F#5 F#5           A5  A5  E5  E5  F#5  F#5     D5  D5  E5  E5  F#5 F#5



The Crazy Train Riff




Three Note Power Chords

You have undoubtedly seen Three Note Power Chords tabbed in some songs you have been learning to play. The reason we have a Three Note Power Chord is due to Octave Doubling.

When you play the Unison and the Octave, you have in effect, doubled the Unison (if you don't understand what I just said, you need to do the lesson on Intervals).

Now remember back in the lesson on Musical Notes, I talked about how humans perceive equivalent pitches when they are separated by a factor of two? This is where the magic of Music Theory comes in and we know that Octaving the Unison is a good thing. This is how we arrive at a Three Note Power Chord.

Just touching back on intervals a bit, the 5th note is, as said, a Perfect 5th above the Root. The third note is the Octave of the Root. However, the Octave of the root is ALSO the Perfect 4th of the 5th.

So what you say? This means that we know if you want to find the perfect 5th of any note on the E,A,D,B strings, you move down one string (towards the Low E) and down the Fretboard two frets (towards the body). Always.

The exception to this rule is the B string, because it is a half tone off the other strings. On the G string you would move down THREE frets. Going from the B to the E string would be back to the two Fret rule.

If you want to find a Perfect 4th it's always the SAME FRET - ONE STRING DOWN... except on the G String, it's one string down and ONE FRET down (because of the B string thing).

Inverted Power Chords - The Power of Perfect 4ths

Now you will learn why I've been harping on Perfect 4ths when I was talking about Five-Chords. The Power Chord Inversion.

Generally, you will only invert a two note Power Chord. How do you do that? Lift the lower finger.

The definition of an Inverted Power Chord is when you play the 1st note (Root Note) ABOVE the 5th note (play it in the next Octave).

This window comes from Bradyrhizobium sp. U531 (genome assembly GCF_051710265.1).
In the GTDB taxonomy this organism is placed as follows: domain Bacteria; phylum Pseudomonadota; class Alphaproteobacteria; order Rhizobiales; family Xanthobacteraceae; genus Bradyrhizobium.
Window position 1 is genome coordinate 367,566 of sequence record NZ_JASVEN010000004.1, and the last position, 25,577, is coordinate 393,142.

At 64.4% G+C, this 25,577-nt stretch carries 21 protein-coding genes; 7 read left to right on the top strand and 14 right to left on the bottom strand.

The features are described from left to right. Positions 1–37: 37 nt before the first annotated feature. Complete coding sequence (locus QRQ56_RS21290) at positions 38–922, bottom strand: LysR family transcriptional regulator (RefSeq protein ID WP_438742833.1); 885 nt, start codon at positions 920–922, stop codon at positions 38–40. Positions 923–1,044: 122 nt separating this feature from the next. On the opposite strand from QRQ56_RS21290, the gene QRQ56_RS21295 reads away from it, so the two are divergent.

An example of this would be the G5 Power Chord. In this chord you play E string 3rd fret (G) and A string 5th fret (D) because G is the first note of the G Major Scale and the D is the 5th note of the G Major Scale (the Perfect 5th).

However, to INVERT this Power Chord, you would play the A string 5th fret (D) and the D string 5th fret (G - an Octave higher). Remember too, that while D is the Perfect 5th of G, G is the Perfect 4th of D.

Using Inverted Power Chords

You'll be surprised how much you use Inverted Power Chords if Rock N' Roll is your thang. Take, for example, the song "Smoke On The Water" by Deep Purple.

Deep Purple guitarist Ritchie Blackmore plays this songs recognizeable riff using Three Note Power Chords and Inverted Power Chords. The chords he plays are G5, Bb5 and C5. It is the Bb5 and the C5 that he inverts:

|----------------|---------------------|------------|-------------|
|----------------|---------------------|------------|-------------|
|------3---5-----|------3---6---5------|------3--5--|---3---------|
|--5---3---5-----|--5---3---6---5------|--5---3--5--|---3---5-----|
|--5-------------|--5------------------|--5---------|-------5-----|
|--3-------------|--3------------------|--3---------|-------3-----|

(If you are going to play this riff, remember, timing is EVERYTHING! - In the vide below, the timing is on but I'm playing it at about half speed.)





So my faithful Axe Grinder, that wraps up our lesson on Power Chords. Very easy to play, very easy to Fret and the possibilities of play are ENDLESS!

So turn off the computer, put the dog outside, pop a Pepsi, crank the amp and LET'S ROCK HARD!!!!!!











© Aaron Gallagher